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Infect Immun. 2007 Sep;75(9):4519-27. Epub 2007 Jun 4.

Inactivation of traP has no effect on the agr quorum-sensing system or virulence of Staphylococcus aureus.

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Department of Veterinary Pathobiology, University of Missouri, Columbia, MO 65211, USA.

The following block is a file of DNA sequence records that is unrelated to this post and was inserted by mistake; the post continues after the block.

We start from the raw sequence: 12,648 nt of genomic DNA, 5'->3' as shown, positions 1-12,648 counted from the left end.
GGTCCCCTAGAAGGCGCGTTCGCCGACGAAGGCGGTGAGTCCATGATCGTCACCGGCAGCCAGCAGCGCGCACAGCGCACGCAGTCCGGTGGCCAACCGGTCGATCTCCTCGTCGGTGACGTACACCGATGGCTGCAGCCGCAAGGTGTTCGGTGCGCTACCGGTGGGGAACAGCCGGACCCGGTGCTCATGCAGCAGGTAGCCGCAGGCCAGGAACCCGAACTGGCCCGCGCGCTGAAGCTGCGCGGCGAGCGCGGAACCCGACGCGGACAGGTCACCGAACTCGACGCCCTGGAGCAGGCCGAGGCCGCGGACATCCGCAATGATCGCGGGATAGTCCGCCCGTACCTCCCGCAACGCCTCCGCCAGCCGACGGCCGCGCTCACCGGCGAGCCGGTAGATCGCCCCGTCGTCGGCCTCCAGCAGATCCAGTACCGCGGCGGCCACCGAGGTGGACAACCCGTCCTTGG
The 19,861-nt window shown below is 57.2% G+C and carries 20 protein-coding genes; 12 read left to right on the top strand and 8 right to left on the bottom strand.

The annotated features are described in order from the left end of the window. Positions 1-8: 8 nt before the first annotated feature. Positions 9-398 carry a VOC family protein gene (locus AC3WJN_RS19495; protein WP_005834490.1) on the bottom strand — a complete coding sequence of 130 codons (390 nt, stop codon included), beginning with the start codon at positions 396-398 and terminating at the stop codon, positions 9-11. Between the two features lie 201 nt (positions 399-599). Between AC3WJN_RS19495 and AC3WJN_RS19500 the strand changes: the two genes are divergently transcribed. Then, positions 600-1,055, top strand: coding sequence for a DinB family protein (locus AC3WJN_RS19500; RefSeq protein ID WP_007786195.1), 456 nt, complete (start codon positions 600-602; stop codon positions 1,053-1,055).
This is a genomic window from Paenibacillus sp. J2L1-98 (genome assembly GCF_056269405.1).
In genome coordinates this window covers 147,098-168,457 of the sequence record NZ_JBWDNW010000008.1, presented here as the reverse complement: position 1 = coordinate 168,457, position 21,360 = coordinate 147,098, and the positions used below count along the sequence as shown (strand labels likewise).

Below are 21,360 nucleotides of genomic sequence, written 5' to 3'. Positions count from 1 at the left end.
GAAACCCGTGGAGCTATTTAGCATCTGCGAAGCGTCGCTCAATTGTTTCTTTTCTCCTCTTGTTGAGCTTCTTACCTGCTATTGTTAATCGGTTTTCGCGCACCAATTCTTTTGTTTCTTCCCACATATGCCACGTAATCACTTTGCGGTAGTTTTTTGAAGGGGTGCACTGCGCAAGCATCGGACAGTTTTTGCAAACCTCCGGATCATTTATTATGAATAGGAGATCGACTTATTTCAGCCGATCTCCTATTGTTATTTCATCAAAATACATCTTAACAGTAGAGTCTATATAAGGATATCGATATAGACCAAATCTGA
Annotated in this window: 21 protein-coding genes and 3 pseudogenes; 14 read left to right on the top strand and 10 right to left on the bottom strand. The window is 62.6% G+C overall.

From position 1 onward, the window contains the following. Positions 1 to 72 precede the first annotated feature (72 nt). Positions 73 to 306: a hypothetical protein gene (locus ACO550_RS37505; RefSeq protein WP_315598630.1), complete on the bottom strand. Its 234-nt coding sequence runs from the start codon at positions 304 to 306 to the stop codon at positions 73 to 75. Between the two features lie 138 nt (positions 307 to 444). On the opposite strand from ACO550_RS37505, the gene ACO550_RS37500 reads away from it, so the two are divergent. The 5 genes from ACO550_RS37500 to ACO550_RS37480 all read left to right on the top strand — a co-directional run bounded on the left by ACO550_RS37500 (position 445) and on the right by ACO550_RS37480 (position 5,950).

The success of Staphylococcus aureus as a pathogen can largely be attributed to the plethora of genetic regulators encoded within its genome that temporally regulate its arsenal of virulence determinants throughout its virulence lifestyle. Arguably the most important of these is the two-component, quorum-sensing system agr. Over the last decade, the controversial presence of a second quorum-sensing system (the TRAP system) has been proposed, and it has been mooted to function as the master regulator of virulence in S. aureus by modulating agr. Mutants defective in TRAP are reported to be devoid of agr expression, lacking in hemolytic activity, essentially deficient in the secretion of virulence determinants, and avirulent in infection models. A number of research groups have questioned the validity of the TRAP findings in recent years; however, a thorough and independent analysis of its role in S. aureus physiology and pathogenesis has not been forthcoming. Therefore, we have undertaken such an analysis of the TRAP locus of S. aureus. We found that a traP mutant was equally hemolytic as the wild-type strain. Furthermore, transcriptional profiling found no alterations in the traP mutant in expression levels of agr or in expression levels of multiple agr-regulated genes (hla, sspA, and spa). Analysis of secreted and surface proteins of the traP mutant revealed no deviation in comparison to the parent. Finally, analysis conducted using a murine model of S. aureus septic arthritis revealed that, in contrast to an agr mutant, the traP mutant was just as virulent as the wild-type strain.

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